Several authors have tried to answer the question of whether 3D SIS would add useful information to 2D SIS. All these studies show that 3D SIS is not superior to 2D SIS but could offer additional information in some cases.(9) Another use for this technique is for location of missing intrauterine devices. The differential diagnosis of adnexal masses still represents a challenge despite the tremendous efforts that have been made to improve ultrasound-based diagnosis. This diagnosis is based on ­morphological ultrasound assessment. The Doppler technique has been also proposed, although its usefulness remains controversial. Some studies have evaluated whether 3D US might add information to conventional 2D US when results are controversial.(10,11)

Future perspectives
One of the most promising applications of 3D US in gynaecology is the assessment of organ vascularisation by means of 3D PD using the VOCAL program. The technique has been proven to be highly reproducible, thus overcoming one of the main problems of conventional colour and pulsed Doppler. In addition, this technique allows for the assessment of the global vascularisation of a given ROI, which could be interpreted as a “vascular biopsy” of the ROI.

Recently, we have explored the potential role of 3D PD as a means to assess tumour vascularisation in endometrial hyperplasia and cancer, as well as and correlation with histoprognostic factors. We established that endometrial cancers tended to be more vascularised than endometrial hyperplasia, and that deeply infiltrating, poorly differentiated, advanced-stage endometrial cancers were more vascularised than their healthy counterparts.(12) This is also useful for predicting ovarian cancer in vascularised complex adnexal masses on conventional colour Doppler ultrasonography, because vascularisation is higher in malignant tumours than in benign lesions.(13)

All these studies point out to the possibility of using this technique for the “vascular biopsy” of a given organ or tumour. This opens up new routes for in-vivo and noninvasive assessment of vascularisation, with a wide spectrum of potential applications, not only in gynaecology but also in other clinical areas. Another potential application is in urogynaecology.(14) 3D US may provide excellent images of the pelvic floor, making the assessment of structures and measurements more accurate.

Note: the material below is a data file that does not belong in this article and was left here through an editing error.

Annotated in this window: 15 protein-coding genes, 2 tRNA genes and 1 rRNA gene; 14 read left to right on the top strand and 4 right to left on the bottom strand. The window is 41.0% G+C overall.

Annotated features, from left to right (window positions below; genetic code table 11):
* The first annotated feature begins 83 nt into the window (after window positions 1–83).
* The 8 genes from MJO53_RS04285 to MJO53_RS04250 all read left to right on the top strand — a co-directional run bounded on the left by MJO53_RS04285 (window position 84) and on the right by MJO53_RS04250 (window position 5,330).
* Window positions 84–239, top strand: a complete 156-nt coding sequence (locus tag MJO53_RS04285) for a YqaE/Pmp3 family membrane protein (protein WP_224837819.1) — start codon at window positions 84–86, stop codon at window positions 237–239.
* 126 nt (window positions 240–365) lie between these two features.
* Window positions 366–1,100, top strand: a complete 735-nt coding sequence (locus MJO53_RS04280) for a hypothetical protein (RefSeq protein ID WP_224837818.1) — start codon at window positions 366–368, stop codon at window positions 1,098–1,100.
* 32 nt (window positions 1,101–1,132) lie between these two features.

Three-dimensional sonography is the most recent major development in ultrasound imaging. It is ­progressively gaining acceptance in clinical practice. It will not replace conventional 2D ultrasound, but it is becoming more popular because of its use in gynaecology in certain specific clinical circumstances.This new technique has become a useful research tool in many gynaecological applications, and its potential is likely to be further expanded to other clinical areas.


  1. Bega G, et al. J Ultrasound Med 2001;20:391-408.
  2. Alcázar JL. Curr Women’s Health Rev 2005;1:1-14.
  3. Benacerraf B, et al. J Ultrasound Med 2006;25:165-71.
  4. Yaman C, et al. Ultrasound Med Biol 2003;29:1681-4.
  5. Pairleitner H, et al. Ultrasound Obstet Gynecol 1999;14:139-43.
  6. Nelson TR, et al. Ultrasound Obstet Gynecol 2000;16:374-83.
  7. Alcazar JL, et al. J Ultrasound Med 2005;24:1091-8.
  8. Woelfer B, et al. Obstet Gynecol 2001;98:1099-103.
  9. De Kroon CD, et al. J Ultrasound Med 2004;23:1433-40.
  10. Kurjak A, et al. J Ultrasound Med 2001;20:829-40.
  11. Alcázar JL, et al. J Ultrasound Med 2003;22:249-54.
  12. Alcázar JL, et al. Ultrasound Obstet Gynecol 2004;24 S1:246.
  13. Alcázar JL, et al. J Ultrasound Med 2005;24:689-96.
  14. Dietz HP. Ultrasound Obstet Gynecol 2004;23:615-25.